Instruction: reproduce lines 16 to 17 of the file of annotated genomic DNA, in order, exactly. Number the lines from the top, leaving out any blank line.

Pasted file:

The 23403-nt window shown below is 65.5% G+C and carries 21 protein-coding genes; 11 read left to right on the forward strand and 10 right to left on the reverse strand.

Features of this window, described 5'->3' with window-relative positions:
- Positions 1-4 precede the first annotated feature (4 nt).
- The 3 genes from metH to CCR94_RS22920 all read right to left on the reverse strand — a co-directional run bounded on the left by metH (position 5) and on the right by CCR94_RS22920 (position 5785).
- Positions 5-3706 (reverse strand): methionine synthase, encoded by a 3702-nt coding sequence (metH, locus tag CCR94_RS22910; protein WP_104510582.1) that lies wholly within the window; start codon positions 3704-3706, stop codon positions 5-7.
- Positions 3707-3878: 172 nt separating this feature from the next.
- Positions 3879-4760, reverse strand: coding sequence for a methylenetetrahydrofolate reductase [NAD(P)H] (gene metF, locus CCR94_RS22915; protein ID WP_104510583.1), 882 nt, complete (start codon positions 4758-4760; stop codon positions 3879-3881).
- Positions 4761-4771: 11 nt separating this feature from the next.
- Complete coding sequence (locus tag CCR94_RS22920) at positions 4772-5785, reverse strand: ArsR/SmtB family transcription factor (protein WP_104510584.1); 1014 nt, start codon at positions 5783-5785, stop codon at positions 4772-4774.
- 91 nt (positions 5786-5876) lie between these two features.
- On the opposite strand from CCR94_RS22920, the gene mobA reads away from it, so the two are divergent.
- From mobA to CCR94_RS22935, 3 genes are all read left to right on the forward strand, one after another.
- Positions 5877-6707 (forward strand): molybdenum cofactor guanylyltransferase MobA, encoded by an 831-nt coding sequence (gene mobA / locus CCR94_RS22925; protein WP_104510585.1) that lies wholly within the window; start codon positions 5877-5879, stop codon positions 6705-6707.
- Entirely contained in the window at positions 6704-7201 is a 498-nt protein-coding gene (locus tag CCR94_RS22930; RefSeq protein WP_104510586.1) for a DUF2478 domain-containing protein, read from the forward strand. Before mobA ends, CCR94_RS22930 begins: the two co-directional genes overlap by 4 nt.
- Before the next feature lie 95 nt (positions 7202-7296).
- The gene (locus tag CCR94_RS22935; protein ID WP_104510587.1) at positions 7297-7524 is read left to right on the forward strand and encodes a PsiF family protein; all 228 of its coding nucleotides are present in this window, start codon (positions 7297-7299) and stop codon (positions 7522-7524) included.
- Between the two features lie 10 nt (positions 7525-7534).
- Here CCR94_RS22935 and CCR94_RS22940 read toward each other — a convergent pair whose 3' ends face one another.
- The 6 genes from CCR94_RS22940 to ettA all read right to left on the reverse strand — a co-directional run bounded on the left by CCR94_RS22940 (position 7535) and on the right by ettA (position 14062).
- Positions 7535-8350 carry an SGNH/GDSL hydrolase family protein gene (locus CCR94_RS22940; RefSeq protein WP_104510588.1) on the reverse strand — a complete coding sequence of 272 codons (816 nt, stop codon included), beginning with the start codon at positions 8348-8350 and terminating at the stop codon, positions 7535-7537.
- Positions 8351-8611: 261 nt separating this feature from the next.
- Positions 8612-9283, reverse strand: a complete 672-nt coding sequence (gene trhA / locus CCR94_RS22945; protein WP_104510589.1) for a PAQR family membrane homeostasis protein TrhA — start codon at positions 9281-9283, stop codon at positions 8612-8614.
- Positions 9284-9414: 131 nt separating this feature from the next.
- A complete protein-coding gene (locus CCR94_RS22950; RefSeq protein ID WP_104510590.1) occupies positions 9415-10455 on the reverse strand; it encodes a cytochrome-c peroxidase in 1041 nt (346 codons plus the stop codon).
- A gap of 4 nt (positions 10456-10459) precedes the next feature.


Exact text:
- The gene (locus tag CCR94_RS22935; protein ID WP_104510587.1) at positions 7297-7524 is read left to right on the forward strand and encodes a PsiF family protein; all 228 of its coding nucleotides are present in this window, start codon (positions 7297-7299) and stop codon (positions 7522-7524) included.
- Between the two features lie 10 nt (positions 7525-7534).